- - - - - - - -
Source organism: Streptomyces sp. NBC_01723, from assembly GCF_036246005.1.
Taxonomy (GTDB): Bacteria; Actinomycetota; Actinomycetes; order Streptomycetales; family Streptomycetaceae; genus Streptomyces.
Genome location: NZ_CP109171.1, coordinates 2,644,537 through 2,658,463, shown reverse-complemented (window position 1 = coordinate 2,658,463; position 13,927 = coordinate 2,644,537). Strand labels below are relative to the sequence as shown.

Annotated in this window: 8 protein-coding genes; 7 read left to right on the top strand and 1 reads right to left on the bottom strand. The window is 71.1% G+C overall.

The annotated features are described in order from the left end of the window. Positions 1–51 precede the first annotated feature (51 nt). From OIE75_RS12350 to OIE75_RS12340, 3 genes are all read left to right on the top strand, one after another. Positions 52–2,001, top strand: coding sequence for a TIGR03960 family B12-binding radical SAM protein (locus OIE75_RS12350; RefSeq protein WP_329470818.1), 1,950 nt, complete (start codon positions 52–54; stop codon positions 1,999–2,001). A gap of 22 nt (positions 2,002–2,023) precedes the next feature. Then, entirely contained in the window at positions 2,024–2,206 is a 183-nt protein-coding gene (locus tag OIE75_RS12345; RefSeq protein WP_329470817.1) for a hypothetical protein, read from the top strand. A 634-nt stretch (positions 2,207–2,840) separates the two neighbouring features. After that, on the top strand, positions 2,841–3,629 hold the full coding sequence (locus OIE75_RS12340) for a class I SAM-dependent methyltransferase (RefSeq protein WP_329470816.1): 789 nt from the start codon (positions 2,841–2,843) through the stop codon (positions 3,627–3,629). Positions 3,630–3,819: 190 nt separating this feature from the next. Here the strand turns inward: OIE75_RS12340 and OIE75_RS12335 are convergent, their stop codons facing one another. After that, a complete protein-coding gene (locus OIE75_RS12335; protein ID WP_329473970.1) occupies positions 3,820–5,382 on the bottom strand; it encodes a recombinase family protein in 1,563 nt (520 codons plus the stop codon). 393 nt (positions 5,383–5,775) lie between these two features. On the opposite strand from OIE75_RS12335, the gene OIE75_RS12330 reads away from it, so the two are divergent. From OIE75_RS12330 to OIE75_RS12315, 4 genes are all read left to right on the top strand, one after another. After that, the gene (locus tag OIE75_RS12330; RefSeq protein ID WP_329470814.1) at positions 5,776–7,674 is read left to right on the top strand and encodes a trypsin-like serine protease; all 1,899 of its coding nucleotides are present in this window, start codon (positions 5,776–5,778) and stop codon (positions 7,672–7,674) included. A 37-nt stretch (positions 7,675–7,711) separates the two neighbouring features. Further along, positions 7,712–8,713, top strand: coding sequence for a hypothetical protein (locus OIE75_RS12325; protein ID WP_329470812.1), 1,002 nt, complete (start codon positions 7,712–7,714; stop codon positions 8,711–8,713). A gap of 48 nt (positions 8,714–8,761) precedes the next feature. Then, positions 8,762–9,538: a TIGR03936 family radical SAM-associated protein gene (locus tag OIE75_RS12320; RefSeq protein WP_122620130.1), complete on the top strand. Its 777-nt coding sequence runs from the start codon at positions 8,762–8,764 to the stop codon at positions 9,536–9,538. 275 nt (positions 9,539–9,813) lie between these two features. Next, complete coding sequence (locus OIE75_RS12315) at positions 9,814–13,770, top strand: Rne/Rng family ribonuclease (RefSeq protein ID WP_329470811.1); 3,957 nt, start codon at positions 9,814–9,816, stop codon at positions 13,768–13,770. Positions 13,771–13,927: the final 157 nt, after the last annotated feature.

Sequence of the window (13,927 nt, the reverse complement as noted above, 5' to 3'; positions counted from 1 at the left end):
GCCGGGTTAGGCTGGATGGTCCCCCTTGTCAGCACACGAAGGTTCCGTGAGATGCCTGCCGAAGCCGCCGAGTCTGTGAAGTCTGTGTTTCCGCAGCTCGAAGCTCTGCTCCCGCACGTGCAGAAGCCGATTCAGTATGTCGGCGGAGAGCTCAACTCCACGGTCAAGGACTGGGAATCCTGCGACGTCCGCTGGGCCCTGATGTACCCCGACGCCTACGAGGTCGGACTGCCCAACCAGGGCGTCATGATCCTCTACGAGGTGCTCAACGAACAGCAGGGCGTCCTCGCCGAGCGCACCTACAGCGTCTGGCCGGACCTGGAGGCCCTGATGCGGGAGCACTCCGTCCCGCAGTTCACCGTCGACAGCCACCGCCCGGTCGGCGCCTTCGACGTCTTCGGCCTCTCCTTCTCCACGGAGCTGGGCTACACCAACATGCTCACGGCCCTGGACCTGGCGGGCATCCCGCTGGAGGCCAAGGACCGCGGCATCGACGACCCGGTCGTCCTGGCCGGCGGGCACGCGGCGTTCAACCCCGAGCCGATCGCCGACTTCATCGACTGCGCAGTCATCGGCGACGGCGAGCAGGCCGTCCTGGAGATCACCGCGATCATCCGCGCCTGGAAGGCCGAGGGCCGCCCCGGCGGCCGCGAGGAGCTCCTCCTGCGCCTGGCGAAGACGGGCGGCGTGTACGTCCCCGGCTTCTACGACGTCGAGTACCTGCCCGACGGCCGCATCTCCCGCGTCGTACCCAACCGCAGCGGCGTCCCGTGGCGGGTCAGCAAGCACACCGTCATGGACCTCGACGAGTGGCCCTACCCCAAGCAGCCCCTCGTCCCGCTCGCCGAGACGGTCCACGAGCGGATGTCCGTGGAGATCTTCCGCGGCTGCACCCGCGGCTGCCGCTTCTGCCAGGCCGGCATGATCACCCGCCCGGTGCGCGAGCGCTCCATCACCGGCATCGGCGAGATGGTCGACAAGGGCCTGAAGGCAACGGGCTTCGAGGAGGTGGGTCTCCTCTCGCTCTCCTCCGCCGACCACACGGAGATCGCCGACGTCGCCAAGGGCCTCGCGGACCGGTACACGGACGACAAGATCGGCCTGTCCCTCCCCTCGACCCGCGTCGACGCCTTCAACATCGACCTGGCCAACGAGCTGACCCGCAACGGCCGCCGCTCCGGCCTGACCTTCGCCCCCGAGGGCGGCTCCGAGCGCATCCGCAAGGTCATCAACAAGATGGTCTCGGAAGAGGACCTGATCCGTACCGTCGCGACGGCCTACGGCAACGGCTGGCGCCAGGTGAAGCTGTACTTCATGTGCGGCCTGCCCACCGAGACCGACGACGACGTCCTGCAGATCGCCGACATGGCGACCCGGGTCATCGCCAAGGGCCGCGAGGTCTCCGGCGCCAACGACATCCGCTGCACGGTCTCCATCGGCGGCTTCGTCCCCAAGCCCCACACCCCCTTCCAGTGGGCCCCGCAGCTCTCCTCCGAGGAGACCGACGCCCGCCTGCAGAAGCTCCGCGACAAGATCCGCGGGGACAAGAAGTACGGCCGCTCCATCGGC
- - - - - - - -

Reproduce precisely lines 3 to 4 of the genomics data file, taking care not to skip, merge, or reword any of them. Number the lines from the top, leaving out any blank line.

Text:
Genome location: NZ_CP109171.1, coordinates 2,644,537 through 2,658,463, shown reverse-complemented (window position 1 = coordinate 2,658,463; position 13,927 = coordinate 2,644,537). Strand labels below are relative to the sequence as shown.

Annotated in this window: 8 protein-coding genes; 7 read left to right on the top strand and 1 reads right to left on the bottom strand. The window is 71.1% G+C overall.